Rated PG-13 - Running time: 1:30 - Released 11/6/98

Adam Sandler, veteran of NBC's Saturday Night Live, has begun a fairly successful career based on his propensity for extreme silliness. This is a perfectly honorable method, practiced before by many others like Steve Martin, Robin Williams, and Jim Carrey. But if Sandler doesn't begin to grow a bit, as those actors have, he may get stuck in an embarrassing rut. Being a class clown is one thing, but after you've hit 30, it just begins to look dumb. And that's his problem here.

In The Waterboy, Sandler has reassembled the successful team from last year's The Wedding Singer: co-writer Tim Herlihy and director Frank Coraci. They have turned out an adequate script and cast it with adequate actors. But Sandler's character is almost too silly for the film. Maybe the fault is Coraci's, who directed everyone else but left Sandler to his own devices.

The Waterboy is based in southern Louisiana. Sandler's character, Bobby Boucher (pronounced "Boo-shay"), is a simple-minded 31 year old cajun with a passion for "high-quality H2O." After he is fired from a large Louisiana university football team by its coach, Red (Jerry Reed), Bobby seeks employment at a smaller college's team, under Coach Klein (Henry Winkler). Klein's Mud Dogs are the losingest team in Louisiana history, but signing Bobby on as waterboy turns out to be the smartest move he's ever made.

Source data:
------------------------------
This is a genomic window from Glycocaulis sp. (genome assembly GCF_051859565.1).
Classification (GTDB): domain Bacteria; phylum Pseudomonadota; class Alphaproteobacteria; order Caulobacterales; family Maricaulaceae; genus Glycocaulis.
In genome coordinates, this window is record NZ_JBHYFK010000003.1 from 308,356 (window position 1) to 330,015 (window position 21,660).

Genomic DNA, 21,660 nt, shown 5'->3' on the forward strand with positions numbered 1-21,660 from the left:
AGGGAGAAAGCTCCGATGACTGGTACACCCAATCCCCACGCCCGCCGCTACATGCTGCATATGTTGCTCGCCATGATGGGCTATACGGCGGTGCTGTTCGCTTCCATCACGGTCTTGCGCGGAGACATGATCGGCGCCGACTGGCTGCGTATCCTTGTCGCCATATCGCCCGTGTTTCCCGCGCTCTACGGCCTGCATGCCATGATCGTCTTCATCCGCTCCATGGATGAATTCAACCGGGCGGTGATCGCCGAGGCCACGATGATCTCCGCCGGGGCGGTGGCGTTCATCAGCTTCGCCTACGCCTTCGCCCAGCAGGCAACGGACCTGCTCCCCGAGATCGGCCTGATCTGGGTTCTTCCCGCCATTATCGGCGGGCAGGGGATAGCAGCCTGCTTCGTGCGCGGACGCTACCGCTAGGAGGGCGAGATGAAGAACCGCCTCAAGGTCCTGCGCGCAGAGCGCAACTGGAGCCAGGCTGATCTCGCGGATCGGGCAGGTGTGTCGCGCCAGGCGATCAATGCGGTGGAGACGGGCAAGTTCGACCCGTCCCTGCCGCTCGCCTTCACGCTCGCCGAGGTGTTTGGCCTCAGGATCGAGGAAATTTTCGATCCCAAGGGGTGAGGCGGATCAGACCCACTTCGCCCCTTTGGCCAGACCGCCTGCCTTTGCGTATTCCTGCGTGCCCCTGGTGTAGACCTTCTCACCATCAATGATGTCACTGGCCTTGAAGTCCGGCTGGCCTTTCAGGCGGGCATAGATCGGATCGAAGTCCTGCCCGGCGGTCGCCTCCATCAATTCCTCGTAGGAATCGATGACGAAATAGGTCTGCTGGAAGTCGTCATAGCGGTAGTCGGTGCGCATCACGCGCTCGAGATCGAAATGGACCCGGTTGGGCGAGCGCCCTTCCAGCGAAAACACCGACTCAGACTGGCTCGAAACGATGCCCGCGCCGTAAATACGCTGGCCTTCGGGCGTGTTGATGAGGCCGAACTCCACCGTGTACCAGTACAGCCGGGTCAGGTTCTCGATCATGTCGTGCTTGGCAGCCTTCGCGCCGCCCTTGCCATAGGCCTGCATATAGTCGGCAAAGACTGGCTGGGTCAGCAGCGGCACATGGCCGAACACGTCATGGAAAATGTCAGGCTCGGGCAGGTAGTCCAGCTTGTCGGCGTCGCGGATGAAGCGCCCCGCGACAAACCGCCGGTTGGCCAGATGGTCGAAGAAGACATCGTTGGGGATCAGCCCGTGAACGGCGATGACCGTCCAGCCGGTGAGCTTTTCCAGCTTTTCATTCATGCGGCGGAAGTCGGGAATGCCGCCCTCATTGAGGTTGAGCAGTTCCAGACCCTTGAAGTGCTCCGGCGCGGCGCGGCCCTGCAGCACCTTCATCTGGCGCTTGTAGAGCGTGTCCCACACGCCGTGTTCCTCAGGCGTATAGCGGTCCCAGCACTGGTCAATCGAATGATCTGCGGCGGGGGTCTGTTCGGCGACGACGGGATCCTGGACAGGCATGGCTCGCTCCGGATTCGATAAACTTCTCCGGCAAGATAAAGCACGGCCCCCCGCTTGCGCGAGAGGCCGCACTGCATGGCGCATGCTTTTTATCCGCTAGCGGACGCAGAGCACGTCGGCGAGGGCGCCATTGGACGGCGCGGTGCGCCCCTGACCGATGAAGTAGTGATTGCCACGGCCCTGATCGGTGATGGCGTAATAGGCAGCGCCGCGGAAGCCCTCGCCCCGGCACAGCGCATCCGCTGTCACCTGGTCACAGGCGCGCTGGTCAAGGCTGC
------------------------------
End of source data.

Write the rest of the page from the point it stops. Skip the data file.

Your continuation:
Bobby lives in a bayou shack with his overprotective Mama (Kathy Bates), and dreams of marrying the comely but delinquent Vicki Vallencourt (Fairuza Balk). He puts up with abuse from all the football players, except when they make fun of his Mama or tamper with his water. If this happens, he goes into an uncontrollable rage, tackling the offending person to the ground. When Coach Klein sees this talent, he recruits Bobby as a defensive back, and a winning season is born. The team makes it all the way to the "Bourbon Bowl," where it competes with Red's team to predictable results. At this point, cameo appearances are made by several pro football players and commentators.

Though it turned out better than I expected, The Waterboy suffers from a conflict of vision on the part of its producers. Sandler, with his broad style, handles it like an exaggerated character study, but Coraci's direction is that of a feel-good film. Most of the other characters are at least slightly believable and the plot is surprisingly tight; the story moves along with much more coherence than Bobby Boucher does. The ending is light and satisfying, but there's Sandler, still stuck in this SNL caricature he has created. It's not often that you have a movie whose star is its worst actor.

Sandler proved last year that he can be believable as a real person, but if he insists on playing overblown caricatures, he may not get many more chances. ***½

Copyright 1998 by John R. McEwen and The Republican

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